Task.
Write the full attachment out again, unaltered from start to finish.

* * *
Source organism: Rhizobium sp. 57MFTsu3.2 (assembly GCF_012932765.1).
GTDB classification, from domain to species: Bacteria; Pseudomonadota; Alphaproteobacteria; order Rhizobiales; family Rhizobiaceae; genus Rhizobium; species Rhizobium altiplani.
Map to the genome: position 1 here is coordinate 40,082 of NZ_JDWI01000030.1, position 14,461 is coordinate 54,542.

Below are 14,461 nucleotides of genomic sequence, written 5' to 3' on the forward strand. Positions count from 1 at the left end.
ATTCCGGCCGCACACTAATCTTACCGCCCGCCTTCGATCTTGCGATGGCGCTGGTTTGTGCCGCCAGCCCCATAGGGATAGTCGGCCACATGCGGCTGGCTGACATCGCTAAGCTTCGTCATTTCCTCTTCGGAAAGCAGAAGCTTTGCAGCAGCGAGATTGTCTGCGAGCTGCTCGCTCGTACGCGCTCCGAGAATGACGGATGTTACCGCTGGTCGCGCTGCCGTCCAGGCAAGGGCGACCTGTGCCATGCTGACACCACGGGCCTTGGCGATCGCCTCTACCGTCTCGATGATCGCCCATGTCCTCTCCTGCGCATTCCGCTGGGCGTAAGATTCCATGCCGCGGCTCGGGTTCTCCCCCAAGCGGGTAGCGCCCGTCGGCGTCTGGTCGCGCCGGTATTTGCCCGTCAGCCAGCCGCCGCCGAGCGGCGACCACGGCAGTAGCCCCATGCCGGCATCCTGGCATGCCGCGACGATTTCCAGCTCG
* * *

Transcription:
Source organism: Rhizobium sp. 57MFTsu3.2 (assembly GCF_012932765.1).
GTDB classification, from domain to species: Bacteria; Pseudomonadota; Alphaproteobacteria; order Rhizobiales; family Rhizobiaceae; genus Rhizobium; species Rhizobium altiplani.
Map to the genome: position 1 here is coordinate 40,082 of NZ_JDWI01000030.1, position 14,461 is coordinate 54,542.

Below are 14,461 nucleotides of genomic sequence, written 5' to 3' on the forward strand. Positions count from 1 at the left end.
ATTCCGGCCGCACACTAATCTTACCGCCCGCCTTCGATCTTGCGATGGCGCTGGTTTGTGCCGCCAGCCCCATAGGGATAGTCGGCCACATGCGGCTGGCTGACATCGCTAAGCTTCGTCATTTCCTCTTCGGAAAGCAGAAGCTTTGCAGCAGCGAGATTGTCTGCGAGCTGCTCGCTCGTACGCGCTCCGAGAATGACGGATGTTACCGCTGGTCGCGCTGCCGTCCAGGCAAGGGCGACCTGTGCCATGCTGACACCACGGGCCTTGGCGATCGCCTCTACCGTCTCGATGATCGCCCATGTCCTCTCCTGCGCATTCCGCTGGGCGTAAGATTCCATGCCGCGGCTCGGGTTCTCCCCCAAGCGGGTAGCGCCCGTCGGCGTCTGGTCGCGCCGGTATTTGCCCGTCAGCCAGCCGCCGCCGAGCGGCGACCACGGCAGTAGCCCCATGCCGGCATCCTGGCATGCCGCGACGATTTCCAGCTCG